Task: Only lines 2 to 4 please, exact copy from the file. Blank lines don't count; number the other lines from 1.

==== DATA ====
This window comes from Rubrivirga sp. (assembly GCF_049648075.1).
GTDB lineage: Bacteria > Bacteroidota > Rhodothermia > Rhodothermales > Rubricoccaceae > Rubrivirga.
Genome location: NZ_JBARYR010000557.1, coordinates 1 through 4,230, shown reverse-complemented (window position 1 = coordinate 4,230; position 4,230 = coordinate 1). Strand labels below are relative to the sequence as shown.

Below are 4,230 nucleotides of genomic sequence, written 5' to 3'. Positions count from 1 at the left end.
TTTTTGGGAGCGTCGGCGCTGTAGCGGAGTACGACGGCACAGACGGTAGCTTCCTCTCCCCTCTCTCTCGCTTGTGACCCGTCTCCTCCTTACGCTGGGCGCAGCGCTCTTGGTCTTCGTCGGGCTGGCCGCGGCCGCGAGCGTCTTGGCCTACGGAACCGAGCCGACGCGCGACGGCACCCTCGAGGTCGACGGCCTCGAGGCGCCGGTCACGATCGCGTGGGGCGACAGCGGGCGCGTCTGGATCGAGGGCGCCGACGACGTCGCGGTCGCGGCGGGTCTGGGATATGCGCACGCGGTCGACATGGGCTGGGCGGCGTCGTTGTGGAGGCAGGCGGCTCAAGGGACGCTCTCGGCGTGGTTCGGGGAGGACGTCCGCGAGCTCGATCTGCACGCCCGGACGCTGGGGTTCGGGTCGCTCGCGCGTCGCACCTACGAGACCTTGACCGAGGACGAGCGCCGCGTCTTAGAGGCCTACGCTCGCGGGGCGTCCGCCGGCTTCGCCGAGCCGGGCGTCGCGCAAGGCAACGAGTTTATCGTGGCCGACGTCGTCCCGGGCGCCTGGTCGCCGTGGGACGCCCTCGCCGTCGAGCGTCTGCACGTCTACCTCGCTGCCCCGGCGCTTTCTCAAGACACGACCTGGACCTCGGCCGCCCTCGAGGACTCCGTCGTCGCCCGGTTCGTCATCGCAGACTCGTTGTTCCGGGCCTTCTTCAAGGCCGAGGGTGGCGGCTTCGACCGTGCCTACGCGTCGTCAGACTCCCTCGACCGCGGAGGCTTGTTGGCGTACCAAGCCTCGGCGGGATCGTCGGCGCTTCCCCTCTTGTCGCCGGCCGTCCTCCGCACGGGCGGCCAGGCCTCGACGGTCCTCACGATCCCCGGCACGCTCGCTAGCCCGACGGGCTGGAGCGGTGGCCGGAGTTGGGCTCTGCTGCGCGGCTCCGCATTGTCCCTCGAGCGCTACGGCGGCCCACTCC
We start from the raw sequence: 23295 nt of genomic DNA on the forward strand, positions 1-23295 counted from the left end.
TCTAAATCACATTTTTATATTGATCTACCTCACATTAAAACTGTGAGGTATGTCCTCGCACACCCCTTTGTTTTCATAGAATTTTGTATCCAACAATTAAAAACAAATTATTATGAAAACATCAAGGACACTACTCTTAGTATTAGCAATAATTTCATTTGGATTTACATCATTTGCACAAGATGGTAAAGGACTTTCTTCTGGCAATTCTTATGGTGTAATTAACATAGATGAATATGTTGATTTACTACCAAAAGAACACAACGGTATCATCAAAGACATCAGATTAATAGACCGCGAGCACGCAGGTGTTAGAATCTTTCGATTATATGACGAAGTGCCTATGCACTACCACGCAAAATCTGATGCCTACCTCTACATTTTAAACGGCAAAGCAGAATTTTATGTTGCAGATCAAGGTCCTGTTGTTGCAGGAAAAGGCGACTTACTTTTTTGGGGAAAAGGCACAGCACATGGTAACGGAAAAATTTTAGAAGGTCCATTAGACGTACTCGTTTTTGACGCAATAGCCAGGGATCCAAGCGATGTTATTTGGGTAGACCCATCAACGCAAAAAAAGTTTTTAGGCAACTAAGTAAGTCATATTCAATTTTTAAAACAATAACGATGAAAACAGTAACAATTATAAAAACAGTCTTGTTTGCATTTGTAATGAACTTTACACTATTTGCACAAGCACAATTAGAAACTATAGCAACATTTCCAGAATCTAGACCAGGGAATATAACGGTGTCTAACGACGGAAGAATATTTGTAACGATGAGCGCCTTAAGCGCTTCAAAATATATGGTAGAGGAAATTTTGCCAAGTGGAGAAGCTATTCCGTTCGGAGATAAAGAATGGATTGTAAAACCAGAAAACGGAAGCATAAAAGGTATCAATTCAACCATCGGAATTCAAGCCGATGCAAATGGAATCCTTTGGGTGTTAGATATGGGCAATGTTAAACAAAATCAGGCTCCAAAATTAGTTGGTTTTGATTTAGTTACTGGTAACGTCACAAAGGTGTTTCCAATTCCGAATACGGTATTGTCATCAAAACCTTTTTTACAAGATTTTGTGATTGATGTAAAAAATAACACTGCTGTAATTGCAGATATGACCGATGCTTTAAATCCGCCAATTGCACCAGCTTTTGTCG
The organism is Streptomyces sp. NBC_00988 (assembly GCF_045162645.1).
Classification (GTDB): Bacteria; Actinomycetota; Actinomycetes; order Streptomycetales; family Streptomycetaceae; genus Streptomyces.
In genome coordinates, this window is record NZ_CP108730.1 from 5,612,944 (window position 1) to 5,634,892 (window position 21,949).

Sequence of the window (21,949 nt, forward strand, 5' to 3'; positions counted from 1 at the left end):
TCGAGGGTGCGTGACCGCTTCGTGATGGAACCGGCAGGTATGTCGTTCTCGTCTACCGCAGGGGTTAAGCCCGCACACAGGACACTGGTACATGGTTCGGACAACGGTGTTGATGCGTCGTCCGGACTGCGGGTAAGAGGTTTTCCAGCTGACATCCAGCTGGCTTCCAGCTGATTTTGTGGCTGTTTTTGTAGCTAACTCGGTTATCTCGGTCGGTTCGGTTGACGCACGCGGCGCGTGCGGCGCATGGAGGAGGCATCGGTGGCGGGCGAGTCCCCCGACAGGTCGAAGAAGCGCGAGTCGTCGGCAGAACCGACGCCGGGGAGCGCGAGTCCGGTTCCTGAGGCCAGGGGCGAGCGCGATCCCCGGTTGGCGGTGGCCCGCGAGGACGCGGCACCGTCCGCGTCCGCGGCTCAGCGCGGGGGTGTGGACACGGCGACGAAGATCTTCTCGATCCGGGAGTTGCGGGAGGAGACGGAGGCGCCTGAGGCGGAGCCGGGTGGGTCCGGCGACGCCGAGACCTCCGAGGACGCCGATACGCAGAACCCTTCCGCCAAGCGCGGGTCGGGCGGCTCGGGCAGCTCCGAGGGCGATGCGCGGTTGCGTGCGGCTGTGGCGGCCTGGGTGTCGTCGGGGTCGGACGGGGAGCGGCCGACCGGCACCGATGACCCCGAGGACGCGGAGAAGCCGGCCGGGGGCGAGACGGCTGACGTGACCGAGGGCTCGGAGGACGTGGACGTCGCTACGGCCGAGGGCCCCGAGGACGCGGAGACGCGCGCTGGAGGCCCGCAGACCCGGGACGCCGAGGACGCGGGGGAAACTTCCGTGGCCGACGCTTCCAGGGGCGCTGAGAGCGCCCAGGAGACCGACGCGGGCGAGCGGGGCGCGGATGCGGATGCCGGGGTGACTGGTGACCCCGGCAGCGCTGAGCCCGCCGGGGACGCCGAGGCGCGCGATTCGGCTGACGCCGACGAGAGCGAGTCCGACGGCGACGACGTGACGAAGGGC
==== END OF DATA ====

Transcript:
GTDB lineage: Bacteria > Bacteroidota > Rhodothermia > Rhodothermales > Rubricoccaceae > Rubrivirga.
Genome location: NZ_JBARYR010000557.1, coordinates 1 through 4,230, shown reverse-complemented (window position 1 = coordinate 4,230; position 4,230 = coordinate 1). Strand labels below are relative to the sequence as shown.

Below are 4,230 nucleotides of genomic sequence, written 5' to 3'. Positions count from 1 at the left end.